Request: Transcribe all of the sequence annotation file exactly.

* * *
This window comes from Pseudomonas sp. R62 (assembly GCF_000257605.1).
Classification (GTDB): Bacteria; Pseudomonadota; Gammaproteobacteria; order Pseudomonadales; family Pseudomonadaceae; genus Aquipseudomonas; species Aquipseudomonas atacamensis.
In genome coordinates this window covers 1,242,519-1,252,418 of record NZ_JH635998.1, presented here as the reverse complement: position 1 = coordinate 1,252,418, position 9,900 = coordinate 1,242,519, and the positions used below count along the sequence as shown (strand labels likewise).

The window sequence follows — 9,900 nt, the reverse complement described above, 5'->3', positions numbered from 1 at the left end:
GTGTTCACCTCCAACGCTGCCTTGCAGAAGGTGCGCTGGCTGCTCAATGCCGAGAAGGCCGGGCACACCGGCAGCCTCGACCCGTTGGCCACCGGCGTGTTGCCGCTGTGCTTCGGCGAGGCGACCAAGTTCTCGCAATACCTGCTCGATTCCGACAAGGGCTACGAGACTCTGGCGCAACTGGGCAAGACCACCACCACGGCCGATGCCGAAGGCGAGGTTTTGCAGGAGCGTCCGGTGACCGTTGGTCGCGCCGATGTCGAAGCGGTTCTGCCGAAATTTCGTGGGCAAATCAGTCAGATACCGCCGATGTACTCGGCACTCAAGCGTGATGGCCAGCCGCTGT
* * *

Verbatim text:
This window comes from Pseudomonas sp. R62 (assembly GCF_000257605.1).
Classification (GTDB): Bacteria; Pseudomonadota; Gammaproteobacteria; order Pseudomonadales; family Pseudomonadaceae; genus Aquipseudomonas; species Aquipseudomonas atacamensis.
In genome coordinates this window covers 1,242,519-1,252,418 of record NZ_JH635998.1, presented here as the reverse complement: position 1 = coordinate 1,252,418, position 9,900 = coordinate 1,242,519, and the positions used below count along the sequence as shown (strand labels likewise).

The window sequence follows — 9,900 nt, the reverse complement described above, 5'->3', positions numbered from 1 at the left end:
GTGTTCACCTCCAACGCTGCCTTGCAGAAGGTGCGCTGGCTGCTCAATGCCGAGAAGGCCGGGCACACCGGCAGCCTCGACCCGTTGGCCACCGGCGTGTTGCCGCTGTGCTTCGGCGAGGCGACCAAGTTCTCGCAATACCTGCTCGATTCCGACAAGGGCTACGAGACTCTGGCGCAACTGGGCAAGACCACCACCACGGCCGATGCCGAAGGCGAGGTTTTGCAGGAGCGTCCGGTGACCGTTGGTCGCGCCGATGTCGAAGCGGTTCTGCCGAAATTTCGTGGGCAAATCAGTCAGATACCGCCGATGTACTCGGCACTCAAGCGTGATGGCCAGCCGCTGT